Our Man in South Africa
For the love of Bill Simmons, this World Cup is headed toward an Argentina-Brazil final
With the second round of group stage matches finished, we know as little about each team's World Cup chances as we did when it all started — perhaps even less.
After a slow round of opening matches that averaged only 1.56 goals per game and hardly a memorable individual performance, every group is up for grabs and only Cameroon has been mathematically eliminated — with all 32 teams only having one group play game remaining.
A week into the tournament, conservative tactics, injured superstars and an excessively aerodynamic ball were the cause of criticism and concern. Now only three out of eight group favorites lead their group, and the outright favorite — European champion, Spain — is still seeking its first points of any kind against Honduras.
The only Europeans with six points are the Dutch, while other perennial contenders Italy, England, Spain, France, Germany and Portugal are facing elimination. While some of these teams will still likely make it through their groups, the idea that more than one of them will not would have been almost unthinkable a week ago.
Meanwhile, South American teams are all in contention and have had much reason to celebrate (not that they need a reason).
Twenty-five thousand Mexicans, outnumbering their French counterparts 5 to 1, flocked to the northeastern town of Polokwane with mariachi bands and wrestling masks to ensure the 2-0 upset and leave the French team in complete disarray. Uruguay crushed Bafana Bafana's dreams and took the air out of the host country with an emphatic 3-0 domination in Pretoria.
Paraguay, the unlikely top finisher in the South American qualifiers, began its World Cup run with 1-1 draw over defending champion Italy. The Italians are still winless after an embarrassing 1-1 draw to New Zealand. Chile is still untested, but has been tapped by many to be the second out of group H. The question now is, "Who will be the first?"
By far the biggest surprise of the tournament came last Wednesday when an expectedly organized Swiss side resisted a relentless Spanish attack and effectively counter-attacked to ensure a unlikely three points. The two usual giants, Argentina and Brazil, both have six points and look on course to meet in the final.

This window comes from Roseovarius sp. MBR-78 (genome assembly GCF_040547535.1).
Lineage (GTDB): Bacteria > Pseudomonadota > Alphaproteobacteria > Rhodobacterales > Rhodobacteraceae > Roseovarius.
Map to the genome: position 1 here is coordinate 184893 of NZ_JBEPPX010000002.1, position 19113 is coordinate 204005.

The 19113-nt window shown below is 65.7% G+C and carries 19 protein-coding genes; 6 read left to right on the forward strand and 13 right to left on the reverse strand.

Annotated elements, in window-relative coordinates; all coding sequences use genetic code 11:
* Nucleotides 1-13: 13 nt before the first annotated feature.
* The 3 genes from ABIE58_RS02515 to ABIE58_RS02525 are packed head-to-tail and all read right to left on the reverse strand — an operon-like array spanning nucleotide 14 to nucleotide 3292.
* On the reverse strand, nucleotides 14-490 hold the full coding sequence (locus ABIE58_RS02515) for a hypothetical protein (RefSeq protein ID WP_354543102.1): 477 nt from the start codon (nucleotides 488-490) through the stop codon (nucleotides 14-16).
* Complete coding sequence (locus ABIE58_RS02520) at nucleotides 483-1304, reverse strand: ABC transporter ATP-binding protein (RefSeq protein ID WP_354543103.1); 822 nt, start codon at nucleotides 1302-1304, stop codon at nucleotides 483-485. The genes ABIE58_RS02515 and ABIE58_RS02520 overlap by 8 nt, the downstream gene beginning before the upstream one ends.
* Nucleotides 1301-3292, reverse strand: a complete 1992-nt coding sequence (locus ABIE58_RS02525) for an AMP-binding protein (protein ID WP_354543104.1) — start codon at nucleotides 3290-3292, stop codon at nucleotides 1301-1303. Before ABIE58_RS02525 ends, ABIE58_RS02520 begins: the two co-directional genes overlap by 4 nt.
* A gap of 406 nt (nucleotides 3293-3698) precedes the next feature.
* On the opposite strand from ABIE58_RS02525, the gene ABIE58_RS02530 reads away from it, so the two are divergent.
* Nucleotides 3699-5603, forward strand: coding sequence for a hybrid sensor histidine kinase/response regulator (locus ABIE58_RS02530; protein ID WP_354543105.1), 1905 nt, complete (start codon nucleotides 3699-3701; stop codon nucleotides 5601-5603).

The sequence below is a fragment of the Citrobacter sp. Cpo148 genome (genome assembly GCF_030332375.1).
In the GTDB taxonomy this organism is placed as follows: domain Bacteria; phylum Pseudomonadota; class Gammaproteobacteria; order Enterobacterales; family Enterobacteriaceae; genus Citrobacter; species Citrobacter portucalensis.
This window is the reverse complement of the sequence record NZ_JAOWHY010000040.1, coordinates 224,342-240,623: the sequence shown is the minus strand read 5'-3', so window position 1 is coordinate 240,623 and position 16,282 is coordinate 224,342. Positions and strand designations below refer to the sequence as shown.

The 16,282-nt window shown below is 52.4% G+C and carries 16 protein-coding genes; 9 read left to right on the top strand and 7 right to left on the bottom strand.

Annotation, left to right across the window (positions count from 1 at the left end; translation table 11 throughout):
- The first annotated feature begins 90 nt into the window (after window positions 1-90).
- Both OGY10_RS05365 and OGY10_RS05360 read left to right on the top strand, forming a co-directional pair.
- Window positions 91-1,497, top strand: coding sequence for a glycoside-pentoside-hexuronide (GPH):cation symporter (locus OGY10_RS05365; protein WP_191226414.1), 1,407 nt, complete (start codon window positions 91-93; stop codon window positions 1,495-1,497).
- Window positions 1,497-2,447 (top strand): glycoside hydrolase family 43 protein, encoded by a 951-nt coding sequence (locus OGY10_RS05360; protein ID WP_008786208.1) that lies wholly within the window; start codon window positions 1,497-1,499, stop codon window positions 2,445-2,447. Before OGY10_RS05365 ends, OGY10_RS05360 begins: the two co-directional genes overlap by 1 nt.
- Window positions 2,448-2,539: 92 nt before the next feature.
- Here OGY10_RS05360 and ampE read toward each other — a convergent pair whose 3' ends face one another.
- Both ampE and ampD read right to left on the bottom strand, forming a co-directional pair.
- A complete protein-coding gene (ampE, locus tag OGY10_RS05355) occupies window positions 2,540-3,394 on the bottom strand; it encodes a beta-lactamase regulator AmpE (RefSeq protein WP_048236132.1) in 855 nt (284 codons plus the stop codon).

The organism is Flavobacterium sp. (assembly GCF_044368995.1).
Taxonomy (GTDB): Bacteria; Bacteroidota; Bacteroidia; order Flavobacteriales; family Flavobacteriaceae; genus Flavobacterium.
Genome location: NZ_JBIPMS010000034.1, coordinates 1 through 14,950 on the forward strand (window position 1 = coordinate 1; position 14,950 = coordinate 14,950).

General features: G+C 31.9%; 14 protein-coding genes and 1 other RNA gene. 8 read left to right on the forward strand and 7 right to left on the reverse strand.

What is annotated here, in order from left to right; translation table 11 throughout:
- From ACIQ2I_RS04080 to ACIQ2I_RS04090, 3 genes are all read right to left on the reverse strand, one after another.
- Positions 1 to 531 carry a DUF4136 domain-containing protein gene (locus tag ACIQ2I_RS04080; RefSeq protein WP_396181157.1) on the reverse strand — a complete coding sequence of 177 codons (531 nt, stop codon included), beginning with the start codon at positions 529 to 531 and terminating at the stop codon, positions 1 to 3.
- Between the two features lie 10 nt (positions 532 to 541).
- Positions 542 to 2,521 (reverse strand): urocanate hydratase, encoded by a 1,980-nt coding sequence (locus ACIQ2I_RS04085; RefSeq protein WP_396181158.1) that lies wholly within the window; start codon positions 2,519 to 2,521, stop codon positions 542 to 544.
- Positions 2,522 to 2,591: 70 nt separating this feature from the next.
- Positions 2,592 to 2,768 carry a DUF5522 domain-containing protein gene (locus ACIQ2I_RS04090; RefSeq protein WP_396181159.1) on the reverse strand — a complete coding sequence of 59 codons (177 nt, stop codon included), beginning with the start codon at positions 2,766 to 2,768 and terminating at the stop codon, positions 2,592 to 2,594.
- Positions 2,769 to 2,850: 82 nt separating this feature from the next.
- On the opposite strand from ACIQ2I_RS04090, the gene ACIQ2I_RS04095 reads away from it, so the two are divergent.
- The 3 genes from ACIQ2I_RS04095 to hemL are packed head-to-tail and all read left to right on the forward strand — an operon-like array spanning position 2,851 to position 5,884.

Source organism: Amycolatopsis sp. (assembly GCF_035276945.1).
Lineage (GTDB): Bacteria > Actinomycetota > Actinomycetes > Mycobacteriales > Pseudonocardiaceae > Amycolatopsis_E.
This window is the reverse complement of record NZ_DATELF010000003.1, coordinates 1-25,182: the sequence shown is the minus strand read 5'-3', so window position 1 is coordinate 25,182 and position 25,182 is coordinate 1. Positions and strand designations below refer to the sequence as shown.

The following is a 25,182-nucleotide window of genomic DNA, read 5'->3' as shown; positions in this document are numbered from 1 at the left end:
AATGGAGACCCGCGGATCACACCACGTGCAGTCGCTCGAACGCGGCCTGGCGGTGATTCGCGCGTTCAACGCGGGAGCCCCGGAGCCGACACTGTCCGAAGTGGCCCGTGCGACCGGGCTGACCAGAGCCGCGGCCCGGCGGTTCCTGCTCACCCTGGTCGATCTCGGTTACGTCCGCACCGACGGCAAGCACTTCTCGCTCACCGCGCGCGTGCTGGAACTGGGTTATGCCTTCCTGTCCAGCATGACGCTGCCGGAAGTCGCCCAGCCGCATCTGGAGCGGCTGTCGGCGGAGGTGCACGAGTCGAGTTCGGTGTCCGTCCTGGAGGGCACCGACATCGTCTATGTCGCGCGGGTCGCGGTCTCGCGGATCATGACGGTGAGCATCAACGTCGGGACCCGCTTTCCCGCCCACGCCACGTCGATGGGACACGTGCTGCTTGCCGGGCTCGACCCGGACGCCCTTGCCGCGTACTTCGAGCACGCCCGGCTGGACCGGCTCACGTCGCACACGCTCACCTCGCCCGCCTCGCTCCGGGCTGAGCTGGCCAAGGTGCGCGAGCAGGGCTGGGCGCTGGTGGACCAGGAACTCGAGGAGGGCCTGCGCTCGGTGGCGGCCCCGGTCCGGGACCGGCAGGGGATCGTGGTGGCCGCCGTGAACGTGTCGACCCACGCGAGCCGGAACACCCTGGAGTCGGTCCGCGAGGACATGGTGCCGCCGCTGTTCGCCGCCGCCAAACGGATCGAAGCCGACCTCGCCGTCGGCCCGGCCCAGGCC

Sadly, African teams haven't had the same luck. The "African World Cup" had promised to bring the skill and class of the continent to the forefront of international football, and most experts had at least one African side in their final eight — some even picked Ghana or Ivory Coast to make the semifinals. But these airy expectations have been met by the grim reality of the actual state of African football — great individual performances, but lack of organized team play.
Unless Ghana can pull of an unlikely upset of Germany or Algeria can send the Yanks home, there will almost certainly be no African team in the round of 16.
No matter how your team is doing, you have to agree that the World Cup has been as exciting and unpredictable as any in recent memory. The per-game goal average for the second round of matches was 2.31, and there have been no lack of close finishes and memorable upsets.
The recent turn of events is exactly what FIFA needs to captivate fickle and goal-thirsty American audiences. While everyone enjoys seeing high scores, most long-time observers recognize that the score line is no way to judge a match, and that a nil-nil draw can be as exciting as a 3-3 game.
Watching the first 10 days of the tournament, I am reminded of an ESPN article written during the last World Cup by the sports giant's Page 2 star Bill Simmons — it suggested soccer was the ideal sport to watch while working, because every time you hear "goal!" you can turn around and watch the replay. Unfortunately, like many Americans and most casual observers, Simmons was missing the point.
Gerardo Chapa is the producer of 20/10, a documentary about the 2010 World Cup. The movie's descriptor reads: "For a month this summer, for 90 minutes at a time, an inexplicable phenomenon will unite people of all ages, creeds and colors. Every four years, beggars and kings, whites and blacks, women and men gather to indulge in the revelry of this sensation. For the first time ever, the catalyst for this fever will take place in Africa."
Chapa is on the ground in South Africa as the world's biggest sport event grips the globe. He's writing a first-person account, exclusive to CultureMap.